What if my business used PCR testing?

What would that mean for your business?  Would it even be useful?  The answer to those questions depend on what your business is.  For some, on the face of it, PCR testing could be completely irrelevant.  An importer of cotton wouldn’t need PCR testing would they? But what if you could find out if the cotton was long fibre and was therefore going to last longer and be more durable.  That would be a unique selling point …..

If you’re a business involved in the food & beverage sector then quantitative PCR testing can not only help your bottom line but it can give you answers to questions that your customers haven’t even thought to ask.  What do I mean by that?

Imagine you’re a producer of dairy products – how do your customers know that your buffalo mozzarella is in fact buffalo mozzarella? You’ve had a PCR test done on your batch and it categorically confirmed the species that the mozzarella was made from.  You could, if you wanted, even tell people it’s buffalo mozzarella from a rare species of buffalo living in a random location of Northern Italy if the unique, premium route was where you were positioning your mozzarella 😊

Or, you’re a producer of infant formula that is pure goat. Your customer is prepared to pay a premium as their child is allergic to cows milk but how to provide assurance to them?  Well, I think you can see where we’re going here.  The opportunities to provide your customer with information about what is in the product, or certainty of what the product is, exists with quantitative PCR.

From a bottom line perspective, PCR is also a useful tool.  Say you’re in the wine and beverage industry where we’ve used PCR testing for customers for 15 years, question’s we’ve been able to answer are, “what is that wet sock smell in my wine?”, “why is my wine so fizzy”, and “something weird grew on a plate that we cultured and I’ve got no idea what it is?” Figuring out what sort of yeasts & bacterias that are present (and how much) has been hugely helpful to our customers.  It’s meant that they could either deal with the problem by remediation or at worst, ditch the batch.  Any which way, regular testing has always meant that customers never got to drink that “bad batch”, “the flat beer” or that “funky wine” helping to preserve the reputation of the brand. 🍷🍻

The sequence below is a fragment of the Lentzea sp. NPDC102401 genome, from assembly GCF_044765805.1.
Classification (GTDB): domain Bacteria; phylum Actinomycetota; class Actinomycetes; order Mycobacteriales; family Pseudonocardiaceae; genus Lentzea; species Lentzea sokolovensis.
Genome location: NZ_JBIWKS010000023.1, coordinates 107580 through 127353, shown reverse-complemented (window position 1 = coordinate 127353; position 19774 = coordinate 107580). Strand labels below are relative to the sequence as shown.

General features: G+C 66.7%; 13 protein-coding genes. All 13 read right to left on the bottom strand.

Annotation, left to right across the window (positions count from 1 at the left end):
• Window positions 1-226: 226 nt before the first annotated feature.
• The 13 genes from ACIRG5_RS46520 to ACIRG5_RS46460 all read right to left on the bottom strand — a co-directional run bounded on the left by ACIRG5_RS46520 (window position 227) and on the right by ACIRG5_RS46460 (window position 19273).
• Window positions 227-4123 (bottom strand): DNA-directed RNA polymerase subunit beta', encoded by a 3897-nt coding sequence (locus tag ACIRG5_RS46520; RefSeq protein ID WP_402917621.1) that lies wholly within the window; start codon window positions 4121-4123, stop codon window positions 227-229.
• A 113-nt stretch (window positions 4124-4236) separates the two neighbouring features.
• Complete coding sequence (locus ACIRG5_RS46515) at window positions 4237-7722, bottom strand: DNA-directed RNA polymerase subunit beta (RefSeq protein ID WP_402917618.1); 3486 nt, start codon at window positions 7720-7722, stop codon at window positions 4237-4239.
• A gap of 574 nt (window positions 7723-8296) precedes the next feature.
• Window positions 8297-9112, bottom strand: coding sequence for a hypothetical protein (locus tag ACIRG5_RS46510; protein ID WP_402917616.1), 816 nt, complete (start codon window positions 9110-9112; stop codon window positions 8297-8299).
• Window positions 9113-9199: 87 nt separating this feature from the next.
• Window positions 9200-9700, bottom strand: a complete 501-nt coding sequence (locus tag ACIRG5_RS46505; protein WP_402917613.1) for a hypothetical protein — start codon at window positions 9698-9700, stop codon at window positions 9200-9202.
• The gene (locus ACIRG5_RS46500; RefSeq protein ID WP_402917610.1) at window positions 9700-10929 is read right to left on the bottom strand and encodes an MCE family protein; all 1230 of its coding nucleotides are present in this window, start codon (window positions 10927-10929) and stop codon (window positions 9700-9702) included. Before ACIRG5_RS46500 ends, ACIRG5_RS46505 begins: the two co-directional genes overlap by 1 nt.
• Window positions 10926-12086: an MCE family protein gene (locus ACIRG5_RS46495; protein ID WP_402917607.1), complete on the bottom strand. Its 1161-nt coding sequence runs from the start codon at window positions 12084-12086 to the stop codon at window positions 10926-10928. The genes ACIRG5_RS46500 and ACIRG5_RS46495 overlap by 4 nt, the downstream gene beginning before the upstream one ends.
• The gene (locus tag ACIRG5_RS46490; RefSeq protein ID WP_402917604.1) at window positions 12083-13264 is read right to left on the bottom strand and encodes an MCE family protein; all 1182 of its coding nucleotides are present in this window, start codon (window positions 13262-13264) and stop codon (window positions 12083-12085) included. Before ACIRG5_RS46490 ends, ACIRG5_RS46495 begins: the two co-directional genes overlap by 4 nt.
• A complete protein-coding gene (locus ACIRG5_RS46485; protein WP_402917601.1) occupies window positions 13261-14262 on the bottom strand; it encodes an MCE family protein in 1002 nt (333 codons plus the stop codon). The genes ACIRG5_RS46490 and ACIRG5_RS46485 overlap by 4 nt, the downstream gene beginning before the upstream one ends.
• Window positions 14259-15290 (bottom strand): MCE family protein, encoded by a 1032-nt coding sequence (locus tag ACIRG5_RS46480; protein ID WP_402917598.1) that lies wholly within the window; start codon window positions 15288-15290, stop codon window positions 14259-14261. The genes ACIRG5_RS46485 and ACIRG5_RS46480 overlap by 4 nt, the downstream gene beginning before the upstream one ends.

The answers that PCR can provide is really only limited by the scope of your imagination. It can be used as a tool to establish a unique selling proposition, to develop (and maintain) a brand reputation, to reduce wastage & to improve your product offering.

Long gone are the days when PCR testing was cost prohibitive to businesses.  We even have customers setting up their own in-house testing but that’s a conversation for another day. 

PS.  If you were wondering what the answers were to those questions.  The answers were: Brettonmyces, zygosaccharomyces & Alicyclobacilius (which causes spoilage in fruit drinks). 

If you could use PCR in your business, what do you think your question would be? 🤔

Tags : PCR testing, PCR useful, PCR wine testing



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